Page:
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Summary: Jeremiah was known as the weeping prophet. He faced great opposition and at one point blamed God for it. We often do the same. Jeremiah shows us the way out.

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“When Crisis Hits”

Lamentations 3:7-9; 17-27

Once a month for the past 8 months I have met with a group of pastors in our area. We come together for three hours to learn from each other, to encourage each other and to pray for each other. We met this past Monday night and as we closed, my partner and prayer took me by the hand and he said, how can I pray for you? I didn’t ask him the same question and we prayed together. Such a simple thing but prayer makes such a big difference.

Many people are of the mistaken opinion that pastors are somehow immune to problems, hurts and that their families are as well. As pastors meeting together we share requests for our families, our wives, our children, our finances, our churches. And when we are done there is always plenty to pray about.

For some odd reason people expect the pastor and his wife and family to be problem free. There many expectations placed on the pastor and his family and at times it is hard. I say this to just remind you that at times family life can be difficult for all of us and pastor’s families are certainly not exempt. When crisis comes along, it shows no favoritism. In fact most of us would agree with this statement...

Many times we have just finished dealing with a crisis, or we are dealing with one right now or we are waiting for the next crisis to arrive.

In the Old Testament we meet a prophet named Jeremiah. We believe he wrote several books in the OT and including the book of Lamentations. And that’s a strange word—we don’t use the word lamentation usually unless we are referring to this book in the Bible. The word lament means to express sorrow, mourning, regret or grief and to do so out loud. It means to wail, to express sorrow in a powerful way.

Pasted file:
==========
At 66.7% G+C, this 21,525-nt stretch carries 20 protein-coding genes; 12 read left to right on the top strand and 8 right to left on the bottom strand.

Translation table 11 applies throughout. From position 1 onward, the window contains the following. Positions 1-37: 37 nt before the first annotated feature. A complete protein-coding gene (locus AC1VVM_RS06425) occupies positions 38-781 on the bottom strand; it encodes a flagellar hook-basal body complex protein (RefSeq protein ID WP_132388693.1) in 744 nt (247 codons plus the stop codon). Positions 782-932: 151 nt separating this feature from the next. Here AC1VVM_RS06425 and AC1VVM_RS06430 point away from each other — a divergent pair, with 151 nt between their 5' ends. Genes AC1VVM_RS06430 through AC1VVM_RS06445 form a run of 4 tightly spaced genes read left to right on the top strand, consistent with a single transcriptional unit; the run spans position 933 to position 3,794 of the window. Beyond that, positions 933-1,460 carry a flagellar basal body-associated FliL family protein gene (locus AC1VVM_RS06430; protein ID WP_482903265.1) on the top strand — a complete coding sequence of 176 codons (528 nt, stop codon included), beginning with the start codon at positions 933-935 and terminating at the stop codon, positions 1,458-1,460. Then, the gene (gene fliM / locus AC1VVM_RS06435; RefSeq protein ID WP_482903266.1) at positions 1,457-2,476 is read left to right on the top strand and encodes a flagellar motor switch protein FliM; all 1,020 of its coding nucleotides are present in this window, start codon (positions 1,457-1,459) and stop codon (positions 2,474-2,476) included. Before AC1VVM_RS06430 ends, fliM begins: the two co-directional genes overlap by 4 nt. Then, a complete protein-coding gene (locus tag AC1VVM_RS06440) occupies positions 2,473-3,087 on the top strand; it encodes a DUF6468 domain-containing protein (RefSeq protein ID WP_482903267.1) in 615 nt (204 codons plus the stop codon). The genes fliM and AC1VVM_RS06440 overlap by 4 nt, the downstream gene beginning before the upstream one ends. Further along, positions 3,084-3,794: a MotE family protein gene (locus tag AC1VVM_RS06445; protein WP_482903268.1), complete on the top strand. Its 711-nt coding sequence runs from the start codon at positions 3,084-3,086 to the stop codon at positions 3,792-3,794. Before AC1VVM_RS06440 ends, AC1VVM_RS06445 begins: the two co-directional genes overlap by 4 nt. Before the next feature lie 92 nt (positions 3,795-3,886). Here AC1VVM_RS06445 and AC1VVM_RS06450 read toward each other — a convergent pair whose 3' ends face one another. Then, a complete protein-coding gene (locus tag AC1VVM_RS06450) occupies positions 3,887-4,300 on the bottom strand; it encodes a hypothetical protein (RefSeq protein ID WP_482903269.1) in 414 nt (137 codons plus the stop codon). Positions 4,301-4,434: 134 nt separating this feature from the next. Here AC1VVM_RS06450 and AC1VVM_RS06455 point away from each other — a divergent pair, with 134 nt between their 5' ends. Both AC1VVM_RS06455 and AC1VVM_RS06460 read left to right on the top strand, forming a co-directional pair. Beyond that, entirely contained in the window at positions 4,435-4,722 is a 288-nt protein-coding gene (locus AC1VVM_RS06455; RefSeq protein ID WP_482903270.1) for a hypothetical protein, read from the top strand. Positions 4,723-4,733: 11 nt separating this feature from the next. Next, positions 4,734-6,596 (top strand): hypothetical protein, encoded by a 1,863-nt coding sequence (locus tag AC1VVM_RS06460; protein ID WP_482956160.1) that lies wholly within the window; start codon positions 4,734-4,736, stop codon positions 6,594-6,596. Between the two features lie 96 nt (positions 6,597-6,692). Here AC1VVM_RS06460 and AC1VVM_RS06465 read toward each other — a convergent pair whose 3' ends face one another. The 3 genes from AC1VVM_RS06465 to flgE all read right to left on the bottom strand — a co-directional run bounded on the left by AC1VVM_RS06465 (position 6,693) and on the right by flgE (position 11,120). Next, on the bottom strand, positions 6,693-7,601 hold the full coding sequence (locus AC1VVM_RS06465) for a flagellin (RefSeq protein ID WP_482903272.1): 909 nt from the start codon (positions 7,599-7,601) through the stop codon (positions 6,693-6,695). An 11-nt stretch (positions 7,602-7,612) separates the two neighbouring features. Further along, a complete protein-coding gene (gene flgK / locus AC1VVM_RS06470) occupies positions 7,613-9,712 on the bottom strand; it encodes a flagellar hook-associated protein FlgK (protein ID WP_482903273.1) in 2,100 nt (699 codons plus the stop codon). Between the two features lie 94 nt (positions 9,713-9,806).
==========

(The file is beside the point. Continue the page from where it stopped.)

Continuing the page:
Jeremiah, who wrote the book of Lamentations was nicknamed the weeping prophet. And when you read the text you can quickly see why. In fact Jeremiah said if only my head were a pool of water in my eyes a fountain of tears I would weep day and night. Jeremiah is telling us that he had wept so much over Israel that he had run out of tears. He goes on to say, my joy he has flown away, grief has settled on me and my heart is sick. His supply of tears was not big enough to handle the grief and despair he was facing. At one time or another we of all felt this way. And when it strikes, despair always affects the home.

This happens to Jeremiah and it leads him to make several statements regarding his despair. Lamentations 3:7.

(1) Verse 7. I feel trapped. He, speaking of God himself, He, has walled me in. Verses 7-9. For some reason, Jeremiah felt trapped. Walls all around him and no way to escape. As though he was way down, with heavy chains and he needed someone to break those chains. Let me ask you, have you been there before? Because if you have or that’s where you are now, you need to acknowledge it.

Jeremiah said the walls were all closing in around him and the burden was so heavy that he felt weighed down by heavy chains and on top of that everything was compounded by the fact Jeremiah felt that his prayers were not going any higher than the ceiling and he came to the conclusion that it was God that was causing all of it. .


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